RXi Pharmaceuticals, medical school to collaborate for ALS cure
WORCESTER, Mass. Three philanthropic organizations and a drug company will work together to fight a debilitating disease that leaves patients paralyzed for life.
The Angel Fund, the ALS Therapy Alliance and Project ALS announced they would provide funding for a research collaboration between RXi Pharmaceuticals Corp. and the University of Massachusetts Medical School to find treatments for amyotrophic lateral sclerosis, also known as Lou Gehrig’s disease.
Lou Gehrig’s disease is a progressive, neurodegenerative disorder that causes motor neurons in the central nervous system to die, diminishing the brain’s ability to send signals to the muscles, leading to paralysis and death from respiratory failure. The cause of ALS remains unclear, though University of Massachusetts neurology professor Robert Brown and a team of researchers discovered a gene linked to the disease in 1993, a protein antioxidant called superoxide dismutase, or SOD1.
Under the collaboration, RXi will provide its RNA interference technology and materials to Brown and his research team, which will test gene-silencing treatments on mice that have been given the SOD1 gene.
“We have been searching for an RNAi treatment for ALS for many years, and while this approach is very promising, the limiting factor critical to an effective therapeutic has been delivery,” Brown said in a statement. “I am impressed with RXi’s RNAi platform and believe that RXi’s sd-rxRNAs are the unique solution that could be the key to treatment neurological disorders such as ALS.”
Kerr Drug evolves retail pharmacy with revamped community health center concept
NEW YORK Pharmacogenomics in Aisle 1?
Not quite, but the continued evolution of Kerr’s Community Healthcare Center store concept certainly offers a glimpse into what role community pharmacy could play in the American healthcare system of the future — and it goes far beyond just MTM. Like the deal CVS Caremark announced last week with Generation Health, pharmacogenomics, the study of how genetics influence drug response, represents the new frontier of community pharmacy.
In fairness, pharmacogenomics has been a part of the specialty pharmacy business for some time; given the cost of many of these drugs, the investment in DNA testing to optimize therapy is a no-brainer. But, projects like Kerr’s pilot with UNC’s Eshelman School of Pharmacy, which will focus on patients taking Plavix, target the long-term savings generated by patients on traditional drug therapies getting the most out of those medications. These types of programs will be instrumental in demonstrating community pharmacy’s value beyond simply dispensing.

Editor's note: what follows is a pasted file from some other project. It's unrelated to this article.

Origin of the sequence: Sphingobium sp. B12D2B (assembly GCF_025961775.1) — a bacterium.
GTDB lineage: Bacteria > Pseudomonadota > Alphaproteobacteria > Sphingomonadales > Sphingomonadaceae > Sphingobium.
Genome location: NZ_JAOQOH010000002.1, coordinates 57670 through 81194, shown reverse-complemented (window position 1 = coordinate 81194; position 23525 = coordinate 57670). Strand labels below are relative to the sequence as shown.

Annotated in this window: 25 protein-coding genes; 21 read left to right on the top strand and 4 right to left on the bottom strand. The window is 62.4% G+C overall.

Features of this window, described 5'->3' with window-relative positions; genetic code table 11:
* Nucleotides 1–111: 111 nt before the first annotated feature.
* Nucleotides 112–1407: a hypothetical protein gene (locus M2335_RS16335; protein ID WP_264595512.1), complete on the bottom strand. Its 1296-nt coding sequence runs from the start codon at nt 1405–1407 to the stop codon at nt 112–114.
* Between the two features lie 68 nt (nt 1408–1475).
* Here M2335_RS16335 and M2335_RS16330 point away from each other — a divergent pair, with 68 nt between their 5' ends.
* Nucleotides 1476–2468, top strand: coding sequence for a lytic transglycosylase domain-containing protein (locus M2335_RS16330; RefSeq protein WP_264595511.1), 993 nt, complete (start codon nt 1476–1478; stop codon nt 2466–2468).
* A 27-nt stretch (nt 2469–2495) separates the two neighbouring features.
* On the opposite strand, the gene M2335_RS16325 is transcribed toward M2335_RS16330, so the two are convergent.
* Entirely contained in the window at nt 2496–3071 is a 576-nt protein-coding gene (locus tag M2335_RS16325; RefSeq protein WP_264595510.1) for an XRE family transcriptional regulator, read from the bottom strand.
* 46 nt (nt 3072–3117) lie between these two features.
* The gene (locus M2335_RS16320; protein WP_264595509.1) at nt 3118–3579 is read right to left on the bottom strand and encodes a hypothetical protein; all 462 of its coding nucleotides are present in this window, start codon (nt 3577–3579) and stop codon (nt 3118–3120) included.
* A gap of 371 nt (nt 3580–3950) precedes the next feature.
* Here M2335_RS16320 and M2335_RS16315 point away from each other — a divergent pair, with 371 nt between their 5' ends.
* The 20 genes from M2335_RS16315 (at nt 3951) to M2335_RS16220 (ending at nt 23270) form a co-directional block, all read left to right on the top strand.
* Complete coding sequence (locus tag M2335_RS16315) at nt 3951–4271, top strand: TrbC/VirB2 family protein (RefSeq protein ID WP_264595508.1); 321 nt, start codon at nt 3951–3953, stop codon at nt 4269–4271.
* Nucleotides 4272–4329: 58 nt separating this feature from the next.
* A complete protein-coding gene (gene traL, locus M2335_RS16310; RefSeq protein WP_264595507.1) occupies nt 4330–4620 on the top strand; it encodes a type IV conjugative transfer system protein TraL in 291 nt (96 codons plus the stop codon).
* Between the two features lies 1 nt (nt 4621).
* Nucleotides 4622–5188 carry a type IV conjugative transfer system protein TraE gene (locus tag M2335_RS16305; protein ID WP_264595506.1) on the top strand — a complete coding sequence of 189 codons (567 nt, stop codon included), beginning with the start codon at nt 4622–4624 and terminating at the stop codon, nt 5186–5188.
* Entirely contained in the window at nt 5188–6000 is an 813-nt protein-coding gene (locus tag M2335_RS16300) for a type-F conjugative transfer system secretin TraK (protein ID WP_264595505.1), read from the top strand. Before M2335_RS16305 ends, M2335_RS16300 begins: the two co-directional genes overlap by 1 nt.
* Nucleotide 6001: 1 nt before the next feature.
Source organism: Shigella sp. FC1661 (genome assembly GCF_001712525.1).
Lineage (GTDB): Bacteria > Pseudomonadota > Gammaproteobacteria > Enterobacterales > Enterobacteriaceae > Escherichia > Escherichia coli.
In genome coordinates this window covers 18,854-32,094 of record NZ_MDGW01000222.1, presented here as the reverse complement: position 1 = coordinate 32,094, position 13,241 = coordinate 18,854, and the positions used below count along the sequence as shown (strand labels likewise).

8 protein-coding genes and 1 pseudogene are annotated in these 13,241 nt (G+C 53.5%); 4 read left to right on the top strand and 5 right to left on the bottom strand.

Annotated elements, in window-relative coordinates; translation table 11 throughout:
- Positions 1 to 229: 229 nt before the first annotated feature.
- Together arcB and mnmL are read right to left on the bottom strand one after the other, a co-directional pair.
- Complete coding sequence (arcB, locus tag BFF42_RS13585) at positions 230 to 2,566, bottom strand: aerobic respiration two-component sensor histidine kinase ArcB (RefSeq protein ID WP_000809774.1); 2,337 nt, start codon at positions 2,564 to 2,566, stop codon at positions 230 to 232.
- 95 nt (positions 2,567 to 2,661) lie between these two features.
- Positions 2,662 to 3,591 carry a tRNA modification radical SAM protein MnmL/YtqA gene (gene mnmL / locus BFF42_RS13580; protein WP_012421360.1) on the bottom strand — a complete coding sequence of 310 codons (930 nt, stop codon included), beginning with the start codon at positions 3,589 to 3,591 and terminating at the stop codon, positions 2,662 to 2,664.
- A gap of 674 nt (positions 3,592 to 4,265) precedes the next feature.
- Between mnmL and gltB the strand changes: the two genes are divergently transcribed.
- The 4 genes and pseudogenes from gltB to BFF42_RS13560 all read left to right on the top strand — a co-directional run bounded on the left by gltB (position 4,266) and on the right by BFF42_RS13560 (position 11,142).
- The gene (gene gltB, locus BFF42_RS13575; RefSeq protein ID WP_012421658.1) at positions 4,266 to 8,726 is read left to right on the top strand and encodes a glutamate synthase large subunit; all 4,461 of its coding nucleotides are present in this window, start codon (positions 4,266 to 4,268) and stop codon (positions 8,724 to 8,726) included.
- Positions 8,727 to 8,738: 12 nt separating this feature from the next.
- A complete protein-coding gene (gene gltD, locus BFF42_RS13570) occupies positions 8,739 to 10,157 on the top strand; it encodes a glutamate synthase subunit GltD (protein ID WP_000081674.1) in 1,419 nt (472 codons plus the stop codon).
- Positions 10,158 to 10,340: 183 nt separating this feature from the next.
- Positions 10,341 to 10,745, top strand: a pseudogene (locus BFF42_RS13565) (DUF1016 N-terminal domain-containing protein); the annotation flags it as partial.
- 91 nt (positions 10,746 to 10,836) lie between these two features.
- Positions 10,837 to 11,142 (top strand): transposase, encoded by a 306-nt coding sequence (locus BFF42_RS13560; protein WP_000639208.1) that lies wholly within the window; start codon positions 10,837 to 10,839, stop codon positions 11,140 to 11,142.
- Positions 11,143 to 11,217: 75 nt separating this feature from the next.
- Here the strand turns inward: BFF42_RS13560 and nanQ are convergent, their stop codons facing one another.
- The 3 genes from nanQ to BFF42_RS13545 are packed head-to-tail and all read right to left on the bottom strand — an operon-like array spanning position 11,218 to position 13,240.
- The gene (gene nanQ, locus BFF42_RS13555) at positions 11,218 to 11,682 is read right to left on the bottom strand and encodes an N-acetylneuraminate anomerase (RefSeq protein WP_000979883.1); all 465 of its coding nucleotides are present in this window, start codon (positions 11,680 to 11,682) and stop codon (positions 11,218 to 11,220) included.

It is important to note that all of the stories about innovation in community pharmacy are not generated solely by the likes of CVS Caremark and Walgreens, though clearly they are the leaders. But the story of Kerr and its Community Healthcare Center concept are an important reminder of the innovation and leadership that also continues to come out of Chapel Hill, N.C.
Study finds hypertension best treated by doctor-pharmacist collaboration
NEW YORK If anyone still doubted the extraordinary contributions that pharmacists can bring to the nation’s costly and overloaded healthcare system, the Nov. 23 issue of the Archives of Internal Medicine should lay their doubts to rest. In a report on a new and innovative approach to treating hypertension, the publication highlighted the impact that a true working collaboration between doctors and pharmacists can have on successful patient outcomes.
The report, lead-authored by Barry Carter of the University of Iowa College of Pharmacy, focused on a study of 402 people treated for high blood pressure at six clinics. Those patients were divided into two groups. Half the patients comprised a control group and were given a traditional treatment regimen for hypertension, where a prescription is written by an attending physician and the pharmacist’s role is simply to fill the script and provide basic initial counseling.
The other group was luckier. Those patients were ushered into a 21st-century style of medical practice and wellness. Their condition was managed and monitored by teams of physicians and pharmacists who were trained to adjust dosage regimens, and even the drugs dispensed, based on the patient’s ongoing condition.
The results were dramatic. After a six-month trial, 30% of patients in the control group were able to get their blood pressure down to recommended levels. More than twice as many of the patients who participated in a doctor-pharmacist team approach — 64% if them, to be exact — achieved the same improvement.
A few forward-looking health plans and insurers, such as Kaiser Permanente and the Department of Veterans Affairs — along with some of the most progressive university-affiliated medical centers, such as the Cleveland Clinic and Duke University — already pursue some collaborative-care programs. Hopefully, the results of the hypertension study will spur more such efforts.
Amid the nation’s urgent search for health reform and solutions to the unsustainable rise in chronic healthcare costs, it’s an idea whose time is long overdue.